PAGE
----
Editor, IFSEC Global

Author Bio ▼

James Moore is the Editor of IFSEC Global, the leading resource for security and fire news in the industry. James was previously Editor of Professional Heating & Plumbing Installer magazine.
August 26, 2020

Sign up to free email newsletters

Download

The Video Surveillance Report 2020

Drones

Drone detection firm helps protect York Racecourses

Crowded Space Drones has supported North Yorkshire Police in protecting York Racecourses over a four-day event. Andrew McQuillan, Director of the business, also offers some advice to event organisers on how to mitigate against the security risks of unauthorised drones.

CrowdedSpaceDrones-YorkRacecourse-20During the four-day Welcome to Yorkshire Ebor Festival, a partnership between North Yorkshire Police and the specialist Counter Drone unit from Crowded Space Drones ensured several illegal drones were dealt with. This ensured that the public, horses and employees of the racecourse did not come to any harm.

The operation monitored the local airspace to ensure the police could respond to any drones flying in the vicinity. It was put in place as a result of a recent surge in drone activity near sporting events, where horses have been injured, according to Crowded Space Drones (The Telegraph also reported back in 2018 that a growing number of horses have been spooked by low flying drones at racecourses).

North Yorkshire Police and the specialist Counter Drone unit from Crowded Space Drones worked together to monitor the local airspace and respond to any drones flying in the vicinity. Whilst illegally operated drones are nothing new at UK sporting fixtures, the reckless behaviour and endangerment of the public has become a more daily occurrence during “behind closed doors” events.

PC Paul Beckwith, Chief Pilot of North Yorkshire Police Drone Unit commented on the operation: “Protection of the public from harm is a key priority for North Yorkshire Police, and with the recent rise in incidents we devised this operation to help educate drone users and enforce where necessary. Every drone user should ensure they are fully compliant with the drone code and hold a CAA permission when undertaking commercial activities.

“I am delighted this operation was so successful, not only in protecting the public, horses and their riders from harm, but also in educating some members of the public on responsible and safe drone use. We believe the afternoon of racing on the Knavesmire is not an appropriate place to be flying your drone, given the potential dangers involved.”

Andrew Hamilton, former Civil Aviation Authority (CAA) Drone Unit lead and now Director of Operations at Crowded Space Drones summed up their role in the operation: “We deployed a panel of Drone Detection equipment which is able to accurately pin point drones within 25km of the event and provide evidence of the manner of flying, altitude, pilot location and much more.

“Our Evidence Gatherers on the ground then respond to these locations and triage detections to identify if they are lawful flights. Where a flight is unlawful, we then notified North Yorkshire Police for their attendance at the scene and captured further evidence to enable prosecutions, where appropriate.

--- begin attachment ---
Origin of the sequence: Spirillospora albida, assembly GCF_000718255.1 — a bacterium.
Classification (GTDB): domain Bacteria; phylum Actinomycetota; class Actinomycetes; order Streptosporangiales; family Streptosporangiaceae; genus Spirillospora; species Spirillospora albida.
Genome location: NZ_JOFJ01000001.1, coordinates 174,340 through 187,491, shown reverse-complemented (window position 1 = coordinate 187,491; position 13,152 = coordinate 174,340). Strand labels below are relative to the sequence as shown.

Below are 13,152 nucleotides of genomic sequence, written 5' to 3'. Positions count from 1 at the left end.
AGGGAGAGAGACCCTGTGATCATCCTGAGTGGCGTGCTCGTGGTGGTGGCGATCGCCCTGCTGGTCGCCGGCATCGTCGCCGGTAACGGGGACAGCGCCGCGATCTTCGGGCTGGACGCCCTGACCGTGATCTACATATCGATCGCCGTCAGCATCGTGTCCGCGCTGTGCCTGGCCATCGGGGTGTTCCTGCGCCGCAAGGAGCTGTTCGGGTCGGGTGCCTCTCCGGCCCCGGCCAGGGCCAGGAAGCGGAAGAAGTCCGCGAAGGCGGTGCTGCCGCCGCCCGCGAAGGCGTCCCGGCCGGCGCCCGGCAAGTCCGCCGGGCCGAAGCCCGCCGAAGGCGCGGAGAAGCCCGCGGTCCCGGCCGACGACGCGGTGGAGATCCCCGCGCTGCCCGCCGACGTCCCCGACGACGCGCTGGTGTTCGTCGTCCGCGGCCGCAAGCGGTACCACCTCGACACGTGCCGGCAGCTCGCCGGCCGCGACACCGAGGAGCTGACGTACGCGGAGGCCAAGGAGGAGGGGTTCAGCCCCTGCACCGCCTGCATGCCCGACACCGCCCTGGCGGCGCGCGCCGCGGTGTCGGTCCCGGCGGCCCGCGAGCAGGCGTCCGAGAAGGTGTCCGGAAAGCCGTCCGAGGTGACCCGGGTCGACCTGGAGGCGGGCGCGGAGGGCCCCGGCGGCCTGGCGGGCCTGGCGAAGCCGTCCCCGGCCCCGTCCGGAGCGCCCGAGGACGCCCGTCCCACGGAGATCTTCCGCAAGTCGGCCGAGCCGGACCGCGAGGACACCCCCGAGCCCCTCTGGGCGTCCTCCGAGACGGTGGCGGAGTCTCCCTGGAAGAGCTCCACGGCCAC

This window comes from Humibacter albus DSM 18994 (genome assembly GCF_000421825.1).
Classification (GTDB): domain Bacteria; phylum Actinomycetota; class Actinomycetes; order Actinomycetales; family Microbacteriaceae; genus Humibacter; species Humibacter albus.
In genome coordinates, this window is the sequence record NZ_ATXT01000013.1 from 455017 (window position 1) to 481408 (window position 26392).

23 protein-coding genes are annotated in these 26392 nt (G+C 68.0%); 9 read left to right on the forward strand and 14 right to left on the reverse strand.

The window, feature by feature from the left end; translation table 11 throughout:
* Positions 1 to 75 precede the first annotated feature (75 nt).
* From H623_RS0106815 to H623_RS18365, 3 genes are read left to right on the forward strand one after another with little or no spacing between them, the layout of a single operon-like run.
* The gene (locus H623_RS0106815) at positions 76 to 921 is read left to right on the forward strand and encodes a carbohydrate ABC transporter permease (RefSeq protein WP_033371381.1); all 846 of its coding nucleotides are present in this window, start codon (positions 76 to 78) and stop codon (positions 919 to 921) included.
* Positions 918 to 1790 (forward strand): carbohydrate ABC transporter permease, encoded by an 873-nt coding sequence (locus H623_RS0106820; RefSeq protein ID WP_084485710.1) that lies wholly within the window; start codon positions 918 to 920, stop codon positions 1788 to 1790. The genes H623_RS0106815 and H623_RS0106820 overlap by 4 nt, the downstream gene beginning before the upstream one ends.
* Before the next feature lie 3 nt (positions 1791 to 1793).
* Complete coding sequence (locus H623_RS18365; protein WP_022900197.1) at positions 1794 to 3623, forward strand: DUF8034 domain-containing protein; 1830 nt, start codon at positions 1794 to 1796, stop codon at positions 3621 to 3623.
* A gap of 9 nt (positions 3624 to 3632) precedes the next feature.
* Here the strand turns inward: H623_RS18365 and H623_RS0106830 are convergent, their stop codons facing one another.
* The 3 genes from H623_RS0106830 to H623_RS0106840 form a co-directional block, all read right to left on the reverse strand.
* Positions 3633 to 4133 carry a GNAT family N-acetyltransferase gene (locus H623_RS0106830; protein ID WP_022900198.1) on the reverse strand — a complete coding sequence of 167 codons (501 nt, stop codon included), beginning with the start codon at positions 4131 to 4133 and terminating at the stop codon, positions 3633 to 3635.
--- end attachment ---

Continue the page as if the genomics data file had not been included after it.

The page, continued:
“Words of advice were given to some hobbyist users who simply had misunderstood the drone code, but more serious incidents involved CAA permission holders who were not flying in accordance with their permission. Evidence collected of this has been shared with the CAA for their own investigation and action.”

Event security advice from Crowded Space Drones

Following this news, IFSEC Global spoke to Andrew McQuillan, Director of Crowded Space Drones, for some further advice for event organisers when mitigating against the security risks of illegal drone activity.

The business is well experienced in the industry and has been responsible for drone detection at major outdoor events across the UK for nearly two years, working with the likes of Live Nation, Festival Republic, AEG, Wimbledon, Silverstone, Premier League teams and more. The company also responded for Counter Terrorism Policing to both Gatwick and Heathrow, for which they remained on the roof of Heathrow 24/7 for over four months.

Andrew commented: “In terms of what organisers can do, the first simple step is to have a plan in place and seek advice from the local Police event liaison contact. Not every event needs to deploy drone detection equipment as part of this plan. The second step is to establish the threat level. For example, if you have a venue or stadium with a retractable roof, can it be closed for higher risk periods to stop a drone entering?

“The final key step is to know who owns the land around the venue or event. If you can prevent lawful access to this land by drone operators, you can prevent their ability to legally fly near your venue.

“When crowds return there is a requirement for all drones to be 150m away from crowds, but due to a change in the law (the UK adopts European drone laws on 1st January 2021), this protection will disappear and is not currently planned to be replaced.

“We believe this will lead to much more of a drone problem at events in 2021.”

Subscribe to the IFSEC Global weekly newsletter

Enjoy the latest fire and security news, updates and expert opinions sent straight to your inbox with IFSEC Global's essential weekly newsletter. Subscribe today to make sure you're never left behind by the fast-evolving industry landscape.

Sign up now!

man reading a tablet, probably the IFSEC Global newsletter

Related Topics

Subscribe
Notify of
guest
0 Comments
Inline Feedbacks
View all comments